Quote of the Week I
"If they decide to use the tag on me, the first thing I would be doing is requesting a trade.''
Quote of the Week II
"Glad you came to New York. And my son Zack's got a great middle name.''
Zack Brett Mangini was born last Oct. 11 -- also Favre's 39th birthday -- and the coach gave the boy a middle name in honor of Favre.
Quote of the Week III
"Reed caused damage to a towel dispenser as he was infuriated at the fact that there were no towels in it.''
Aggravating/Enjoyable Travel Note of the Week
Bumper sticker seen in Manhattan last week: THIS IS OUR YEAR.
Who are you? Whose year is it, or will it be?
Factoid of the Week That May Interest Only Me
So let's see the results of the Green Bay-New York trade for Brett Favre now. The conditional draft choice would have been a fourth-round pick if Favre didn't meet any of the Jets' projections for him. It turned into a three by Favre taking more than 50 percent of the offensive snaps; it would have been a two had the Jets made the playoffs with Favre taking at least 70 percent of the snaps, and a one if the Jets had made the Super Bowl with Favre taking at least 80 percent of the snaps.
In the first 100 picks of the April 26-27 draft, here are the Jets' and Packers' overall selections:
Stat of the Week
Florence had no interceptions, no sacks and three passes defensed. He made $9 million in salary and bonuses last year.
Porter had 11 catches for 181 yards and one touchdown. He made $7.4 million in salary and bonuses last year.
That's $16.4 million wasted -- and a terrific advertisement for the futility of starry free-agency -- by the Jaguars, who also fired GM Shack Harris after a bad season, and after a bad year of signings.
Good Guy of the Week
Tony Dungy, former Indianapolis coach, current citizen of Florida.
Dungy was a pretty fair coach. He might be making more of an impact as a writer. His first book, Quiet Strength: The Practices and Priorities of a Winning Life, reached No. 1 on the New York Times' hardcover non-fiction best-seller list in 2007. His new effort, Uncommon, written with Nathan Whitaker (who also co-authored the first book), debuted this weekend at No. 2 on the Times' Advice/How-to/Miscellaneous list.
Uncommon was written by Dungy to try to connect with adolescents, to tell them they don't have to follow the pack if the pack is going down the wrong path. The American 16-year-old is hell-bent on being popular, and being in the right clique, which is all well and good if that popularity and clique are for the good. Too often, they aren't. Dungy urges kids to follow their conscience, not the crowd.
"If I had a six-hour car ride with my son, I'd tell him the things I've learned in my life that I wanted to pass along to him that I felt were important,'' Dungy told me the other day. "That's what this book is. After Quiet Strength, I got a lot of letters from high school teachers, junior high school teachers, wanting a message for young people. Not every young person has the kind of mentor in his or her life who they trust, who can say to them, 'Well, you're going one way, but there's another way to go, and you should think about the other way.' So many kids are searching to find their compass. I hope I can help them.''
I remember talking to Dungy after Terrell Owens did that silly stunt in Philadelphia, where one of the Desperate Housewives (Nicolette Sheridan) disrobed with her back to the camera and jumped into T.O.'s arms, and ABC showed it on Monday Night Football. Dungy was outraged. I'd never heard him angry before, and over the phone he was spittin' mad about the horrible example this sent to the youth of America watching the game on TV. I was reminded of that talking to him about this book. He really wants to be the kind of beacon young people might follow -- not to be a hero, but simply to show that there's another way.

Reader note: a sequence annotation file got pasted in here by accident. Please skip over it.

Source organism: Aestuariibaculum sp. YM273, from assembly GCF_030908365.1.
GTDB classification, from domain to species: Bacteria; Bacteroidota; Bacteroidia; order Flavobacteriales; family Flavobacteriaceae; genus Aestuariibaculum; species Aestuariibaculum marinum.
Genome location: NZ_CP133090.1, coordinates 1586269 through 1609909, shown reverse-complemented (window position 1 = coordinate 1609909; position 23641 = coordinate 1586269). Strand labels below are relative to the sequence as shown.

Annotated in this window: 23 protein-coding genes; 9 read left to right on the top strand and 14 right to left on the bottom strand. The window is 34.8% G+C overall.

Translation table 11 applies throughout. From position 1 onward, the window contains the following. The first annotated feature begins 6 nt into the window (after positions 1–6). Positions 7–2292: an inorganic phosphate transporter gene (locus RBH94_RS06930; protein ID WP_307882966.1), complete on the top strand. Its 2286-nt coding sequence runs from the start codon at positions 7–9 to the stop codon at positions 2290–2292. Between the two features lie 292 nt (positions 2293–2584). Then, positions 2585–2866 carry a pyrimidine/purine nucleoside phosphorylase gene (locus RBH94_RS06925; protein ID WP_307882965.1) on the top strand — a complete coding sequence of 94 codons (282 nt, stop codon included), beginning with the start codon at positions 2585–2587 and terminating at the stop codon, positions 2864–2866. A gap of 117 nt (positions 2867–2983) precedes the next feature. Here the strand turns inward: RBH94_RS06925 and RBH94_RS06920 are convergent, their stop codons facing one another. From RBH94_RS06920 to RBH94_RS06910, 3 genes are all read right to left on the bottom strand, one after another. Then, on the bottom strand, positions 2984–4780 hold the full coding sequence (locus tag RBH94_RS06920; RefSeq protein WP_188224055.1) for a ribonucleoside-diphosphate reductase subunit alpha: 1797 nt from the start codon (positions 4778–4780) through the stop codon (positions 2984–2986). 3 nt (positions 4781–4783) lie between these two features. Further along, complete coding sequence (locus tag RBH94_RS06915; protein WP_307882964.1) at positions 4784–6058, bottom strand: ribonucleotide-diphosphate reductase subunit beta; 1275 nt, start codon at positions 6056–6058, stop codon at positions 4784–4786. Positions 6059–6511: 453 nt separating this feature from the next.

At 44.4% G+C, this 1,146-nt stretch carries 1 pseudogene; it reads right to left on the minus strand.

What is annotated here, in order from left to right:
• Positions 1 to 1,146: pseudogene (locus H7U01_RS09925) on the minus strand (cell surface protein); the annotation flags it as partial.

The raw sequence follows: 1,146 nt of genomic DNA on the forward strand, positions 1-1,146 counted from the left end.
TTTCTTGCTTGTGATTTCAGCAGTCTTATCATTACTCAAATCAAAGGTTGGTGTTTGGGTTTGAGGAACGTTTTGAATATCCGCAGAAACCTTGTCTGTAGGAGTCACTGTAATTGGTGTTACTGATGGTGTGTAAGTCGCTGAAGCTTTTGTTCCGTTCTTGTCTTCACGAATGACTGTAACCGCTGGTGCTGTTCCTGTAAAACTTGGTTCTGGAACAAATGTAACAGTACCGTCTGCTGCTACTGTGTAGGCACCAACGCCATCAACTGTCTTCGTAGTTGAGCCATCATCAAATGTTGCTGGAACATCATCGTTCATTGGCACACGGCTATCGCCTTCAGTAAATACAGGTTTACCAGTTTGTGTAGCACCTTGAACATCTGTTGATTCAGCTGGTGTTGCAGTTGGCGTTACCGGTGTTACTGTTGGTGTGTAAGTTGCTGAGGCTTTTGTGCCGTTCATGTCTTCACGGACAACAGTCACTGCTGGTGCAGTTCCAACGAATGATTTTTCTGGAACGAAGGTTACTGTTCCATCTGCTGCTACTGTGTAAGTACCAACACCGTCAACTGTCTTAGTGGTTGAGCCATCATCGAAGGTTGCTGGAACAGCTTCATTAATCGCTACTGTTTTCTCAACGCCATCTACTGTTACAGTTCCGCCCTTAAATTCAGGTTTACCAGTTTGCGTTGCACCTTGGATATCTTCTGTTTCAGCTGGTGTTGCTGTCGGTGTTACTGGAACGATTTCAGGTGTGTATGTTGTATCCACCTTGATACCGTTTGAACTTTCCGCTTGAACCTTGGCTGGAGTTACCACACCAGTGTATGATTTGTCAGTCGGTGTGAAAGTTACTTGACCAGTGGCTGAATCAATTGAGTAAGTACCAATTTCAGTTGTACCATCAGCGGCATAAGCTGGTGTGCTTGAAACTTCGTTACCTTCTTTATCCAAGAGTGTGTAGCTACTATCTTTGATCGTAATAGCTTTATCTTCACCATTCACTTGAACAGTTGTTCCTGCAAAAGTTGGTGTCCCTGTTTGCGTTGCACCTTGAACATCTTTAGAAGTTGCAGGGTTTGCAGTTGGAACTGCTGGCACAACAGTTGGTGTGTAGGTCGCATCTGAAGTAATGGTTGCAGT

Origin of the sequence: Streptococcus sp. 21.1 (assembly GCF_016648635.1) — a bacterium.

"My football coach at the University of Minnesota, Cal Stoll, used to tell us, 'Success is uncommon, not to be found by the common man. I'm looking for uncommon people,'" Dungy said. "What he was saying was, 'Don't be average. Don't follow the crowd. Be special.'"
And when you follow the crowd, know why you do it. Dungy writes of being a youth basketball player, and picking sneakers to wear on his junior high team. "I have a vivid recollection of eighth grade -- 1968 -- and wanting a pair of Chuck Taylor basketball shoes. Everybody had a pair, and I mean everybody. They were Converse's most popular shoe -- the Converse All-Star, a canvas high-top. It's hard to imagine today, but back then ... wow. My father took me to the store for new shoes. I wanted the Chuck Taylors, which were $7.99, as I recall. My dad thought I should get the K-Mart version, which retailed for $3.99. I was distressed. My dad showed me that the Kmart's store brand and the Converse shoes were made of the same material, with the same quality, and that the price difference of a 100-percent markup was due to all the marketing hype ... My dad didn't say I couldn't get the shoes; he just said that he wouldn't spend the extra money to buy them. His obligation was to provide me with safe, comfortable equipment for my activities. If I wanted to go beyond that, it was up to me. I remember what he said that day: 'They are identical, but if it matters enough to you, then you can earn the four dollars to pay the difference.' It was my first lesson in style versus substance. I chose the Chuck Taylors, understanding that I was choosing style. And I worked extra jobs beyond my regular chores for a month to pay off the four dollars my dad had advanced me to buy the shoes.''
Whether you're having trouble raising your children (what a silly statement; who has truly had a child-rearing cakewalk?) or want to get some uncommon common sense piped into your head, these are 260 pages worth your time.